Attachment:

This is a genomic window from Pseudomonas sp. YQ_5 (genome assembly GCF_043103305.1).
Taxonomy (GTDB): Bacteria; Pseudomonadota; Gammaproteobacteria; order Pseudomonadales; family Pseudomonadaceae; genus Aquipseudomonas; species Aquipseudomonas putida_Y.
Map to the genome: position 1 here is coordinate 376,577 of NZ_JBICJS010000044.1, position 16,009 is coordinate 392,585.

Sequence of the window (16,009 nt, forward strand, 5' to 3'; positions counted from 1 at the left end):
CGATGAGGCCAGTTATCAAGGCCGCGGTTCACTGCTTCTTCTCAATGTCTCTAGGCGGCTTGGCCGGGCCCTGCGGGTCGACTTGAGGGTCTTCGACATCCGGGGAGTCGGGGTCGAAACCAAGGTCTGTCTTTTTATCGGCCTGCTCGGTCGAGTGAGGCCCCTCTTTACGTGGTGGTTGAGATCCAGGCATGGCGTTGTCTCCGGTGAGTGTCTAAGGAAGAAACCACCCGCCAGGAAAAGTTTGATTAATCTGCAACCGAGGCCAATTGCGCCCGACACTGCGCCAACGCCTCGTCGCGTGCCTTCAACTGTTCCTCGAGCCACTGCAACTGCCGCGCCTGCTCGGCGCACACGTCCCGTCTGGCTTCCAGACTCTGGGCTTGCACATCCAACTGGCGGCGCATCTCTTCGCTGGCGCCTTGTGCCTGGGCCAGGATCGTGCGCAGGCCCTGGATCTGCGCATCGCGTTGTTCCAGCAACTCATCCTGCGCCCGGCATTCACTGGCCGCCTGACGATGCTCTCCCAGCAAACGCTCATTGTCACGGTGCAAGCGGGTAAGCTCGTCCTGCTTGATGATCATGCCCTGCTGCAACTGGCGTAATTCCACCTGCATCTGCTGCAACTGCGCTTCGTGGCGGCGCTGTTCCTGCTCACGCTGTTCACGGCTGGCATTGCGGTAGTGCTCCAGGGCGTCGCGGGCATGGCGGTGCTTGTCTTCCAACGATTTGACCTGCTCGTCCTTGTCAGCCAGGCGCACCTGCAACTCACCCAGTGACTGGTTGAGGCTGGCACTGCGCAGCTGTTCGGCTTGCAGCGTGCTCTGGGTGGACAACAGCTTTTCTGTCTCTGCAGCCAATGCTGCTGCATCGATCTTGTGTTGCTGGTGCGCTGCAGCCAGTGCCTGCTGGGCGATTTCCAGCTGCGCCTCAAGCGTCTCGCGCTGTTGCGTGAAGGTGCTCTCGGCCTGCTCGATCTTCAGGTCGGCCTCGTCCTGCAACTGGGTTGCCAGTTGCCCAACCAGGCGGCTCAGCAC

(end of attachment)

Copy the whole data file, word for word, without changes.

This is a genomic window from Pseudomonas sp. YQ_5 (genome assembly GCF_043103305.1).
Taxonomy (GTDB): Bacteria; Pseudomonadota; Gammaproteobacteria; order Pseudomonadales; family Pseudomonadaceae; genus Aquipseudomonas; species Aquipseudomonas putida_Y.
Map to the genome: position 1 here is coordinate 376,577 of NZ_JBICJS010000044.1, position 16,009 is coordinate 392,585.

Sequence of the window (16,009 nt, forward strand, 5' to 3'; positions counted from 1 at the left end):
CGATGAGGCCAGTTATCAAGGCCGCGGTTCACTGCTTCTTCTCAATGTCTCTAGGCGGCTTGGCCGGGCCCTGCGGGTCGACTTGAGGGTCTTCGACATCCGGGGAGTCGGGGTCGAAACCAAGGTCTGTCTTTTTATCGGCCTGCTCGGTCGAGTGAGGCCCCTCTTTACGTGGTGGTTGAGATCCAGGCATGGCGTTGTCTCCGGTGAGTGTCTAAGGAAGAAACCACCCGCCAGGAAAAGTTTGATTAATCTGCAACCGAGGCCAATTGCGCCCGACACTGCGCCAACGCCTCGTCGCGTGCCTTCAACTGTTCCTCGAGCCACTGCAACTGCCGCGCCTGCTCGGCGCACACGTCCCGTCTGGCTTCCAGACTCTGGGCTTGCACATCCAACTGGCGGCGCATCTCTTCGCTGGCGCCTTGTGCCTGGGCCAGGATCGTGCGCAGGCCCTGGATCTGCGCATCGCGTTGTTCCAGCAACTCATCCTGCGCCCGGCATTCACTGGCCGCCTGACGATGCTCTCCCAGCAAACGCTCATTGTCACGGTGCAAGCGGGTAAGCTCGTCCTGCTTGATGATCATGCCCTGCTGCAACTGGCGTAATTCCACCTGCATCTGCTGCAACTGCGCTTCGTGGCGGCGCTGTTCCTGCTCACGCTGTTCACGGCTGGCATTGCGGTAGTGCTCCAGGGCGTCGCGGGCATGGCGGTGCTTGTCTTCCAACGATTTGACCTGCTCGTCCTTGTCAGCCAGGCGCACCTGCAACTCACCCAGTGACTGGTTGAGGCTGGCACTGCGCAGCTGTTCGGCTTGCAGCGTGCTCTGGGTGGACAACAGCTTTTCTGTCTCTGCAGCCAATGCTGCTGCATCGATCTTGTGTTGCTGGTGCGCTGCAGCCAGTGCCTGCTGGGCGATTTCCAGCTGCGCCTCAAGCGTCTCGCGCTGTTGCGTGAAGGTGCTCTCGGCCTGCTCGATCTTCAGGTCGGCCTCGTCCTGCAACTGGGTTGCCAGTTGCCCAACCAGGCGGCTCAGCAC